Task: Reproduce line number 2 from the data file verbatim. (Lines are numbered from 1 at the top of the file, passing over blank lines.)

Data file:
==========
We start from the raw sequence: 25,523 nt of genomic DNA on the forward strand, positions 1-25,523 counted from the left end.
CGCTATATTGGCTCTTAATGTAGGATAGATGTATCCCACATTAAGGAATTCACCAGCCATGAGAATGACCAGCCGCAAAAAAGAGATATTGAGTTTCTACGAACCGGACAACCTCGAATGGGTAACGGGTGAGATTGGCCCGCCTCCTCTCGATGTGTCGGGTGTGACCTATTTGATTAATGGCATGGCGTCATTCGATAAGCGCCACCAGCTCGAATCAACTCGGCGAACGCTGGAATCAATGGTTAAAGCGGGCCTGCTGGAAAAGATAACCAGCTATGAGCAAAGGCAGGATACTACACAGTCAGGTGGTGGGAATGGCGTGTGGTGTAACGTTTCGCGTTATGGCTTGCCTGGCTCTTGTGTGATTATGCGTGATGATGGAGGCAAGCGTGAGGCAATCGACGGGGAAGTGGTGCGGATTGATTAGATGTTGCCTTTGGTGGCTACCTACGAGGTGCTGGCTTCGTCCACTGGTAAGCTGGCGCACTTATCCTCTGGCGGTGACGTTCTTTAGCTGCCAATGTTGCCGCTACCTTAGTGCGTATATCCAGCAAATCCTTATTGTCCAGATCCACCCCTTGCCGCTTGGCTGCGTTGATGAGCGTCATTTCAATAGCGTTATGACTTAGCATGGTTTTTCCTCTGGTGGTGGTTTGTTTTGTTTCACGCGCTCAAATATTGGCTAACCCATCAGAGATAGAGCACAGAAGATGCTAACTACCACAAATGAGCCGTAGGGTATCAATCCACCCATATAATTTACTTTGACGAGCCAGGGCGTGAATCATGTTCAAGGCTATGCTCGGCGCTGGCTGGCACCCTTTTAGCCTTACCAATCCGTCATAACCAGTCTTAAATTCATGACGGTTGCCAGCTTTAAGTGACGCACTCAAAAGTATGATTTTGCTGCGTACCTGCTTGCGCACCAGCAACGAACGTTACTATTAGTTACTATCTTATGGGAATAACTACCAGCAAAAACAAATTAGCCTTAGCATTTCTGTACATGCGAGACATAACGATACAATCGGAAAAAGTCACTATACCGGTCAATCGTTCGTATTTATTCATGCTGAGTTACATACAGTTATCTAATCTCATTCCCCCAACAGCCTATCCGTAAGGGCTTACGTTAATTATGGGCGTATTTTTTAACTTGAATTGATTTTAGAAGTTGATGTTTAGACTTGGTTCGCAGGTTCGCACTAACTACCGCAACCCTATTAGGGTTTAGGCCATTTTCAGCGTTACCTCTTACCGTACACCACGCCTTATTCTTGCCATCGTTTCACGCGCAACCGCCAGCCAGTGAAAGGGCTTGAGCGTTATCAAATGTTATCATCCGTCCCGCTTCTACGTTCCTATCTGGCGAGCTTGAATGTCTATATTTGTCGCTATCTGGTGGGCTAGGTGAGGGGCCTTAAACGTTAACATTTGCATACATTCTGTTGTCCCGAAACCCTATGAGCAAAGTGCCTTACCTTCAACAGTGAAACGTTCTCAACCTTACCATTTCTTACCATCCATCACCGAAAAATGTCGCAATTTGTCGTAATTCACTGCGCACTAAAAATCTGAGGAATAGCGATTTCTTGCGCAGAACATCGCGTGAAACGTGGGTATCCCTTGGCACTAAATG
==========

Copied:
CGCTATATTGGCTCTTAATGTAGGATAGATGTATCCCACATTAAGGAATTCACCAGCCATGAGAATGACCAGCCGCAAAAAAGAGATATTGAGTTTCTACGAACCGGACAACCTCGAATGGGTAACGGGTGAGATTGGCCCGCCTCCTCTCGATGTGTCGGGTGTGACCTATTTGATTAATGGCATGGCGTCATTCGATAAGCGCCACCAGCTCGAATCAACTCGGCGAACGCTGGAATCAATGGTTAAAGCGGGCCTGCTGGAAAAGATAACCAGCTATGAGCAAAGGCAGGATACTACACAGTCAGGTGGTGGGAATGGCGTGTGGTGTAACGTTTCGCGTTATGGCTTGCCTGGCTCTTGTGTGATTATGCGTGATGATGGAGGCAAGCGTGAGGCAATCGACGGGGAAGTGGTGCGGATTGATTAGATGTTGCCTTTGGTGGCTACCTACGAGGTGCTGGCTTCGTCCACTGGTAAGCTGGCGCACTTATCCTCTGGCGGTGACGTTCTTTAGCTGCCAATGTTGCCGCTACCTTAGTGCGTATATCCAGCAAATCCTTATTGTCCAGATCCACCCCTTGCCGCTTGGCTGCGTTGATGAGCGTCATTTCAATAGCGTTATGACTTAGCATGGTTTTTCCTCTGGTGGTGGTTTGTTTTGTTTCACGCGCTCAAATATTGGCTAACCCATCAGAGATAGAGCACAGAAGATGCTAACTACCACAAATGAGCCGTAGGGTATCAATCCACCCATATAATTTACTTTGACGAGCCAGGGCGTGAATCATGTTCAAGGCTATGCTCGGCGCTGGCTGGCACCCTTTTAGCCTTACCAATCCGTCATAACCAGTCTTAAATTCATGACGGTTGCCAGCTTTAAGTGACGCACTCAAAAGTATGATTTTGCTGCGTACCTGCTTGCGCACCAGCAACGAACGTTACTATTAGTTACTATCTTATGGGAATAACTACCAGCAAAAACAAATTAGCCTTAGCATTTCTGTACATGCGAGACATAACGATACAATCGGAAAAAGTCACTATACCGGTCAATCGTTCGTATTTATTCATGCTGAGTTACATACAGTTATCTAATCTCATTCCCCCAACAGCCTATCCGTAAGGGCTTACGTTAATTATGGGCGTATTTTTTAACTTGAATTGATTTTAGAAGTTGATGTTTAGACTTGGTTCGCAGGTTCGCACTAACTACCGCAACCCTATTAGGGTTTAGGCCATTTTCAGCGTTACCTCTTACCGTACACCACGCCTTATTCTTGCCATCGTTTCACGCGCAACCGCCAGCCAGTGAAAGGGCTTGAGCGTTATCAAATGTTATCATCCGTCCCGCTTCTACGTTCCTATCTGGCGAGCTTGAATGTCTATATTTGTCGCTATCTGGTGGGCTAGGTGAGGGGCCTTAAACGTTAACATTTGCATACATTCTGTTGTCCCGAAACCCTATGAGCAAAGTGCCTTACCTTCAACAGTGAAACGTTCTCAACCTTACCATTTCTTACCATCCATCACCGAAAAATGTCGCAATTTGTCGTAATTCACTGCGCACTAAAAATCTGAGGAATAGCGATTTCTTGCGCAGAACATCGCGTGAAACGTGGGTATCCCTTGGCACTAAATG